AAR recently garnered attention by landing a new $118.6 million contract to deliver two 737 aircraft and associated support equipment to the U.S. Marine Corps–significant because the armed service was looking to buy new-build aircraft.
Now the aftermarket services provider is looking to shop that example around to other government customers, helping them to learn that they can get their aircraft needs met sooner for cheaper.
AAR announced the firm-fixed price contract Sept. 6. It is estimated to last two years, and entails the acquisition, modification, acceptance and delivery of two 737-700 increased gross weight-series commercial aircraft. The aircraft will meet USMC C-9B replacement medium-lift requirements and be designated as C-40A aircraft when delivered.
“If the government is looking to save money, going after solutions like what we just offer with the C-40 is a wonderful opportunity for them,” AAR CEO and President John Holmes said Sept. 25. “They were planning to buy new aircraft. AAR was able to present a solution that allowed them to buy used aircraft and actually get those delivered sooner than they would have if they had brought new aircraft for considerably less.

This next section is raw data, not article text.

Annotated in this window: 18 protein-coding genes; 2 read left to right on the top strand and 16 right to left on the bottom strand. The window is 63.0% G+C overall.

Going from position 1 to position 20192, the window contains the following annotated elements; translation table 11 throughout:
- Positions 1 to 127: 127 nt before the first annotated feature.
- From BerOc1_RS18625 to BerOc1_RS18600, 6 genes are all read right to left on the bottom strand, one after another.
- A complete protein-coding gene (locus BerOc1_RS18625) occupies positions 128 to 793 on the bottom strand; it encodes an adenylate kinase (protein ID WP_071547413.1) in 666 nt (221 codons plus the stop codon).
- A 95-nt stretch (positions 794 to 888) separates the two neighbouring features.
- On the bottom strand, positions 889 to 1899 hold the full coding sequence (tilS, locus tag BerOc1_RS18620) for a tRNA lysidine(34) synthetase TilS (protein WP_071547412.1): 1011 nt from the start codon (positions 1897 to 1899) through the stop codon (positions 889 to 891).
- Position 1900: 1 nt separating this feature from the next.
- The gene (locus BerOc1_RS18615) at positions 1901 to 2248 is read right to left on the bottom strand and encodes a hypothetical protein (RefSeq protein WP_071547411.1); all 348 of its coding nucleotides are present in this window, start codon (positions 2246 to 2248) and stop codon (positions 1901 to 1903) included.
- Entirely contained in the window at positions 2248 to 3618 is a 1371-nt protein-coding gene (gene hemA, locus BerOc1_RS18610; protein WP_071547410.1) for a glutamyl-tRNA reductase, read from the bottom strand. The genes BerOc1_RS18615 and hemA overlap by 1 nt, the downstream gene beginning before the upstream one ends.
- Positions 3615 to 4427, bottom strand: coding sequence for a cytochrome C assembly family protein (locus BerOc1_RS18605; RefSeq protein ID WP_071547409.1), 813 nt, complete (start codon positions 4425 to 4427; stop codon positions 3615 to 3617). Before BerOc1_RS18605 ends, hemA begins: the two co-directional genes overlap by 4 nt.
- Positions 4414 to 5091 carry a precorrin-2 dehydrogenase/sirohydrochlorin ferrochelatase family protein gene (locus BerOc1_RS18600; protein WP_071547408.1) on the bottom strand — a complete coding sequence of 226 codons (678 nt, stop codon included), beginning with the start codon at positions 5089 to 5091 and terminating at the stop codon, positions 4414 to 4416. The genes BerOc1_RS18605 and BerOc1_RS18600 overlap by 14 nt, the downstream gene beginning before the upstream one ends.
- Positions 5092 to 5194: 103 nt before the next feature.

“And you can bet that we’re going to take that example and market it all over the place to the U.S. government as an opportunity for them to save money, and not just in whole-aircraft purchases,” Holmes continued. “We believe that there is more out there like this, but also as it relates to just used serviceable materials as a source of savings in all areas of procurement. That’s a big part of our strategy.”
Holmes spoke during a teleconference on AAR’s first-quarter fiscal 2020 results. Sales of $542 million were up 16% from $466 million in the same quarter the year before. Diluted earnings per share from continuing operations was $0.49 compared with $0.54, on net income of $4.4 million against $15.1 million.
The C-40 award contributed about $19 million of sales in the quarter, according to AAR CFO Sean Gillen. In other puts and takes, the company incurred $500,000 worth of severance and restructuring charges, net of tax benefits. AAR has been laboring to sell its Afghanistan war-related, contractor-owned, contractor-operated (COCO) aviation services business and once planned to have that done by May. The company currently expects it to wrap up by year’s end.